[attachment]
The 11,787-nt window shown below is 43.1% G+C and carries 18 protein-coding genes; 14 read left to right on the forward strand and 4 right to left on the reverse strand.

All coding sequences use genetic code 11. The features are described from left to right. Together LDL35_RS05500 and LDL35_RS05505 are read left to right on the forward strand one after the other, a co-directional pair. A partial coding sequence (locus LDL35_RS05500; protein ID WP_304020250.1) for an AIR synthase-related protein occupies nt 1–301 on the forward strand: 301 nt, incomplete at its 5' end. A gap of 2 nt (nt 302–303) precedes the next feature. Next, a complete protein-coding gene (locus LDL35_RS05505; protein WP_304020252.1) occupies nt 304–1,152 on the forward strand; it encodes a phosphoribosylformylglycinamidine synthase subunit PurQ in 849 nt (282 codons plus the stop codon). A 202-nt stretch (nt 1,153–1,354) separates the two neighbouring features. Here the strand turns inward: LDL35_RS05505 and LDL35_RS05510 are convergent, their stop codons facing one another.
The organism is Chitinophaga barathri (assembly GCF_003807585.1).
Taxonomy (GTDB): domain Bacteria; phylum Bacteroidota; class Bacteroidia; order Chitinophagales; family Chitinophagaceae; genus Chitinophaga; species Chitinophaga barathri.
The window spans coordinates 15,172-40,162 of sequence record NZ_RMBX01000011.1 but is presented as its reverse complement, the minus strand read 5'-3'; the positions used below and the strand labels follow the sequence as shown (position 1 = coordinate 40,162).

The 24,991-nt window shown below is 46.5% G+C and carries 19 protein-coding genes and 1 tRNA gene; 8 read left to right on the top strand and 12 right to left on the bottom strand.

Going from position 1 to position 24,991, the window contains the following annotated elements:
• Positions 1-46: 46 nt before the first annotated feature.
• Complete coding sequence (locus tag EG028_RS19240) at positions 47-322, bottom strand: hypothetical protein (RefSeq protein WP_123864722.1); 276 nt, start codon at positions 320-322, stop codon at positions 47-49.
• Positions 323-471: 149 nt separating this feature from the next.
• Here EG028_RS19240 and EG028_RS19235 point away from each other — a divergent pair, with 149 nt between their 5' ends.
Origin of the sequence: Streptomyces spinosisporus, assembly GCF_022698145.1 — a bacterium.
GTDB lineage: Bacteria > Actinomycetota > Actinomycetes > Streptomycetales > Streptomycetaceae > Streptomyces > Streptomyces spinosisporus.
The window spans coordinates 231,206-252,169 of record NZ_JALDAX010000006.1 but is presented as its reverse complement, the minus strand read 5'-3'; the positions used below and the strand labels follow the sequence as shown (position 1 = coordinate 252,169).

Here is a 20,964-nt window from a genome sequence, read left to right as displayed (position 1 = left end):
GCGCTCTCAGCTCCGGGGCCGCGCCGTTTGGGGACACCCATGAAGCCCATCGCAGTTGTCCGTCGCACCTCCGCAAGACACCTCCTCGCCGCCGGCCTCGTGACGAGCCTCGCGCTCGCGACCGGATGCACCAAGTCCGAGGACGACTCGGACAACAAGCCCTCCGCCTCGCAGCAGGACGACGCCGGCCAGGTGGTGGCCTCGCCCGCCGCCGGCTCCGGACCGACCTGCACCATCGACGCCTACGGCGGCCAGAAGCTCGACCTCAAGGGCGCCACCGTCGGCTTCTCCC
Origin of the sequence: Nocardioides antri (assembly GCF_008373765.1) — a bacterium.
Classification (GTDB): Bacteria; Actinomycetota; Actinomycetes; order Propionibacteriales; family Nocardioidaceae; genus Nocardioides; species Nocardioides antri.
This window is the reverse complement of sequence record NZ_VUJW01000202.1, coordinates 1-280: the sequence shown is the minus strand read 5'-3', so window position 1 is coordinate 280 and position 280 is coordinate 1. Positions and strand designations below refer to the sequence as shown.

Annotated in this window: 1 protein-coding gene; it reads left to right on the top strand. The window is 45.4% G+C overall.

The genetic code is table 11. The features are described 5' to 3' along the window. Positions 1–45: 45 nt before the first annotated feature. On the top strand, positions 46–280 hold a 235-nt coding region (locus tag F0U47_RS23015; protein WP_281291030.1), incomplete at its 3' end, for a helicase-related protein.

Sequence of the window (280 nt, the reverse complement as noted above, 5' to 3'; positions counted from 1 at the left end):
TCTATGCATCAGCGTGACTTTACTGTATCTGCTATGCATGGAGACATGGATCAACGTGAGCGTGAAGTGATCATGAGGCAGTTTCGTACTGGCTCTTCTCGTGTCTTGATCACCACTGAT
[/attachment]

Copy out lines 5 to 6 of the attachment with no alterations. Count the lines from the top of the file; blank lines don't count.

The window spans coordinates 15,172-40,162 of sequence record NZ_RMBX01000011.1 but is presented as its reverse complement, the minus strand read 5'-3'; the positions used below and the strand labels follow the sequence as shown (position 1 = coordinate 40,162).

The 24,991-nt window shown below is 46.5% G+C and carries 19 protein-coding genes and 1 tRNA gene; 8 read left to right on the top strand and 12 right to left on the bottom strand.